Luckin Coffee’s alleged fraud has some silver linings (and even more bad news too)
Chinese coffee chain super-brand Luckin Coffee has been in the spotlight the past week after the company revealed in an SEC filing that it has undertaken an internal investigation into an alleged $300 million fraud on the part of its former COO. That led the stock to drop nearly 80% on Thursday.
The bad news is continuing to multiply. The stock is down another 15% today as investors continue to comprehend the company’s disclosure and its positioning in the competitive Chinese coffee market, where the company displaced Starbucks as the retail and delivery leader in just a few short years. The company’s market cap is now just above $1 billion according to Yahoo Finance — a huge decline from its roughly $4 billion valuation immediately post-IPO.
That massive decline is putting massive pressure on banks that extended loans to buy the stock on margin. We learned this morning from Jing Yang at the Wall Street Journal that a structured loan to one of the company’s executives could lead to losses of upwards of $100 million:
On Monday, Goldman Sachs Group Inc. said a group of lenders is putting 76.3 million of Luckin’s American depositary shares up for sale, after an entity controlled by Luckin Chairman Charles Zhengyao Lu defaulted on the terms of a $518 million margin loan. Goldman is acting as a “disposal agent” for the lenders, meaning that it is helping to facilitate the sale in one or more transactions.
Yet, for all the bad news, there have been some silver linings.
Mobile intelligence service Apptopia, sent me this chart of downloads of the company’s iOS app, showing a huge bump in the wake of the alleged fraud news last week.
That massive splurge was driven by two competing forces, which together acts as a bit of a Rorschach test for China market observers. The more idealistic version had Chinese consumers rallying around the company as a form of Chinese nationalism against the American coffee chain Starbucks, in addition to supporting the company’s more accessible pricing. As Jiayun Feng at popular China news network SupChina reported:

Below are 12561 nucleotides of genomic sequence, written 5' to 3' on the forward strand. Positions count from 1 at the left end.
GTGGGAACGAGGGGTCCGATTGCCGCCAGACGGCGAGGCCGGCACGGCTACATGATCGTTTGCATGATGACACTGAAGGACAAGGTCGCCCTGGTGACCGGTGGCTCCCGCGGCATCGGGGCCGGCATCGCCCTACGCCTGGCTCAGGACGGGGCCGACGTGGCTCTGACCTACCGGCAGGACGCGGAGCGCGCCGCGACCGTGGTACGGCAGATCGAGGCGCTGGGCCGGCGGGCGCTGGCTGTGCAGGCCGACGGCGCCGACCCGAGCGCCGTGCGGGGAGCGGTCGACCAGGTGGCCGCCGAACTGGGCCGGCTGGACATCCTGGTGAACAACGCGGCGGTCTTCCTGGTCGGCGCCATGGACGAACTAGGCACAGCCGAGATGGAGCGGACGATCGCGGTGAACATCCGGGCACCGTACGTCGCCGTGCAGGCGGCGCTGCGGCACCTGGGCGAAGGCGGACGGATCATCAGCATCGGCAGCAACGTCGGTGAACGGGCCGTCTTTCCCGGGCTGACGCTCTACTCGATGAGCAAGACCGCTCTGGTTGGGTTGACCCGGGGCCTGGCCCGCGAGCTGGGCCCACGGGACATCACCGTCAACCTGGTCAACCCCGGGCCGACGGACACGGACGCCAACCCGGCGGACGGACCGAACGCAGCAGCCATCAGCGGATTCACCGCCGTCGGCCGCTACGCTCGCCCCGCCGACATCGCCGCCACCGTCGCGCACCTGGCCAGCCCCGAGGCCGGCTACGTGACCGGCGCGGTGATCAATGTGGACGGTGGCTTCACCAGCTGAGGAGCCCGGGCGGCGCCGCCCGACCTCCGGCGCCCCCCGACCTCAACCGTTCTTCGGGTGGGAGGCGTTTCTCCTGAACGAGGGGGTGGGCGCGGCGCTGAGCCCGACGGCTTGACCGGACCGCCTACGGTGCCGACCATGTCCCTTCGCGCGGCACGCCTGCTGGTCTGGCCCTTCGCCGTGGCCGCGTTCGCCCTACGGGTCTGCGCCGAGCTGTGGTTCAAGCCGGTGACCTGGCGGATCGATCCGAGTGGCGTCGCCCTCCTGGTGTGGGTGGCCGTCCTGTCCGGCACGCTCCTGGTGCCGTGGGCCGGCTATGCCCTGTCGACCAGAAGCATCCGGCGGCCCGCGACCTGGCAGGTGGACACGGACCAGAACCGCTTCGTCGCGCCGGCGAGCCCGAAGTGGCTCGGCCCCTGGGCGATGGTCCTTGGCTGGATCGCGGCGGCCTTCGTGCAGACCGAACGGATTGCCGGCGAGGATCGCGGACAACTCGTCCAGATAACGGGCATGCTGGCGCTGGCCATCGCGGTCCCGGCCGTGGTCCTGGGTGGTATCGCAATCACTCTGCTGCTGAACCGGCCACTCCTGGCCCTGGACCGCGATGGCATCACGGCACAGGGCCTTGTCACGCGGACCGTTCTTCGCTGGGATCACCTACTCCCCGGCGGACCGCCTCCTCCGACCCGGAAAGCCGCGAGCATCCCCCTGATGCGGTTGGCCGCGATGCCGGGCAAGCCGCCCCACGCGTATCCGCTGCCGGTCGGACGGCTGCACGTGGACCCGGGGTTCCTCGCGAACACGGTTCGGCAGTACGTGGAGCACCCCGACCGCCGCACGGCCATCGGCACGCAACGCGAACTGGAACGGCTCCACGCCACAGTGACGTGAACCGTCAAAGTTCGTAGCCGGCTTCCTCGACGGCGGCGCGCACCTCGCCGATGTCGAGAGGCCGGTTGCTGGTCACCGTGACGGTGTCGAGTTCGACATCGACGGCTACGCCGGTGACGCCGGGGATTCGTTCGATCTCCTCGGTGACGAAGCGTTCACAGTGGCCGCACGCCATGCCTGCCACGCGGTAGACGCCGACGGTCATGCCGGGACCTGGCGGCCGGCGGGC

On Chinese social media, most individuals — especially loyal customers of the coffee chain — were unfazed by the scandal, saying that they would appreciate every second of Luckin while it lasts. “As someone living on a limited budget, I don’t care about whether the company’s financial practices are illegal or not. I just don’t want to lose an affordable alternative to Starbucks,” a typical Weibo comment reads (in Chinese).
But the other more pecuniary force is that Luckin’s explosive growth the last few years was driven by heavy discounting and coupons along with pre-paid coffees — coffees that might be very hard to get if the company’s fraud is more expansive and it heads toward bankruptcy. Take these two example tweets:
So that surge of downloads is a testament to the company’s support — and perhaps also a sign that few customers want to give up their freebies.
The bigger question as investors digest the news is how to process the sheer scale of the fraud for a stock that is listed on NASDAQ and follows American accounting rules as a publicly traded company. How could a stock that has been hugely popular among retail investors and day traders be built on such a base of sand? How could such a major fraud not be caught by auditors?